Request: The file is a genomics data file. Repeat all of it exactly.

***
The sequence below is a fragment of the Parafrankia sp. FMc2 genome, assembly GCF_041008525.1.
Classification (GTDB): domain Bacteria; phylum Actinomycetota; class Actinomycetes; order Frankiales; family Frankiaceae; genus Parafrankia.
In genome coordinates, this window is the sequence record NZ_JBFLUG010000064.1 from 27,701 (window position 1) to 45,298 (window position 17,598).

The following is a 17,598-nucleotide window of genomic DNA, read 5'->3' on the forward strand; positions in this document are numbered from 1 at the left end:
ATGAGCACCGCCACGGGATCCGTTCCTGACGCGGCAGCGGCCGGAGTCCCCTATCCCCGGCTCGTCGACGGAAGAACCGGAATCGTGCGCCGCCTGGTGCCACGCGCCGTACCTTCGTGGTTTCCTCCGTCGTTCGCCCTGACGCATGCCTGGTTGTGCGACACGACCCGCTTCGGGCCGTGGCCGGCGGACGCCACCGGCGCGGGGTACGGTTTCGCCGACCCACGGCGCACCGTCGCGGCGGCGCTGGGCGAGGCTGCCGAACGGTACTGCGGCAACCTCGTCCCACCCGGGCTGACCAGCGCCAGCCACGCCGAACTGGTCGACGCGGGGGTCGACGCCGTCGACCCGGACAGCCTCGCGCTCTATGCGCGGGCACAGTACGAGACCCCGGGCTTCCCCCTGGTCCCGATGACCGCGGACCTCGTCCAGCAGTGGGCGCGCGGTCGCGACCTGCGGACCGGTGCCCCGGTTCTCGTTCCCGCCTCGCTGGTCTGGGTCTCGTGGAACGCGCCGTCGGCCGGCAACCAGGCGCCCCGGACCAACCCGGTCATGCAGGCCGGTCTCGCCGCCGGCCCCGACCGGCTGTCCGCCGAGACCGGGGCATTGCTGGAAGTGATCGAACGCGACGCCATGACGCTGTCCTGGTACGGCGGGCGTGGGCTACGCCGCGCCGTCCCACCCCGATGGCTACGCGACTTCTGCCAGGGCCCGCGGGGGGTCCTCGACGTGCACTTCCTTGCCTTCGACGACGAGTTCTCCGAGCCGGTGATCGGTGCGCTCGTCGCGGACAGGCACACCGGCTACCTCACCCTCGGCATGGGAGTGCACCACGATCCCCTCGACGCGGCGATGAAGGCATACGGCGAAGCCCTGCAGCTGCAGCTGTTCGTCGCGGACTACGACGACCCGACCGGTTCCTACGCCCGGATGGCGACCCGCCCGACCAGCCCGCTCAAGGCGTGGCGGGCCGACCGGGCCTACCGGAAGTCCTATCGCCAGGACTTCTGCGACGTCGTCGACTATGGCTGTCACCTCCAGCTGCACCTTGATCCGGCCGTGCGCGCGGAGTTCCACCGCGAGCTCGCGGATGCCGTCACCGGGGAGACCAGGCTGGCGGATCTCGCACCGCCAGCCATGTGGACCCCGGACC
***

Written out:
The sequence below is a fragment of the Parafrankia sp. FMc2 genome, assembly GCF_041008525.1.
Classification (GTDB): domain Bacteria; phylum Actinomycetota; class Actinomycetes; order Frankiales; family Frankiaceae; genus Parafrankia.
In genome coordinates, this window is the sequence record NZ_JBFLUG010000064.1 from 27,701 (window position 1) to 45,298 (window position 17,598).

The following is a 17,598-nucleotide window of genomic DNA, read 5'->3' on the forward strand; positions in this document are numbered from 1 at the left end:
ATGAGCACCGCCACGGGATCCGTTCCTGACGCGGCAGCGGCCGGAGTCCCCTATCCCCGGCTCGTCGACGGAAGAACCGGAATCGTGCGCCGCCTGGTGCCACGCGCCGTACCTTCGTGGTTTCCTCCGTCGTTCGCCCTGACGCATGCCTGGTTGTGCGACACGACCCGCTTCGGGCCGTGGCCGGCGGACGCCACCGGCGCGGGGTACGGTTTCGCCGACCCACGGCGCACCGTCGCGGCGGCGCTGGGCGAGGCTGCCGAACGGTACTGCGGCAACCTCGTCCCACCCGGGCTGACCAGCGCCAGCCACGCCGAACTGGTCGACGCGGGGGTCGACGCCGTCGACCCGGACAGCCTCGCGCTCTATGCGCGGGCACAGTACGAGACCCCGGGCTTCCCCCTGGTCCCGATGACCGCGGACCTCGTCCAGCAGTGGGCGCGCGGTCGCGACCTGCGGACCGGTGCCCCGGTTCTCGTTCCCGCCTCGCTGGTCTGGGTCTCGTGGAACGCGCCGTCGGCCGGCAACCAGGCGCCCCGGACCAACCCGGTCATGCAGGCCGGTCTCGCCGCCGGCCCCGACCGGCTGTCCGCCGAGACCGGGGCATTGCTGGAAGTGATCGAACGCGACGCCATGACGCTGTCCTGGTACGGCGGGCGTGGGCTACGCCGCGCCGTCCCACCCCGATGGCTACGCGACTTCTGCCAGGGCCCGCGGGGGGTCCTCGACGTGCACTTCCTTGCCTTCGACGACGAGTTCTCCGAGCCGGTGATCGGTGCGCTCGTCGCGGACAGGCACACCGGCTACCTCACCCTCGGCATGGGAGTGCACCACGATCCCCTCGACGCGGCGATGAAGGCATACGGCGAAGCCCTGCAGCTGCAGCTGTTCGTCGCGGACTACGACGACCCGACCGGTTCCTACGCCCGGATGGCGACCCGCCCGACCAGCCCGCTCAAGGCGTGGCGGGCCGACCGGGCCTACCGGAAGTCCTATCGCCAGGACTTCTGCGACGTCGTCGACTATGGCTGTCACCTCCAGCTGCACCTTGATCCGGCCGTGCGCGCGGAGTTCCACCGCGAGCTCGCGGATGCCGTCACCGGGGAGACCAGGCTGGCGGATCTCGCACCGCCAGCCATGTGGACCCCGGACC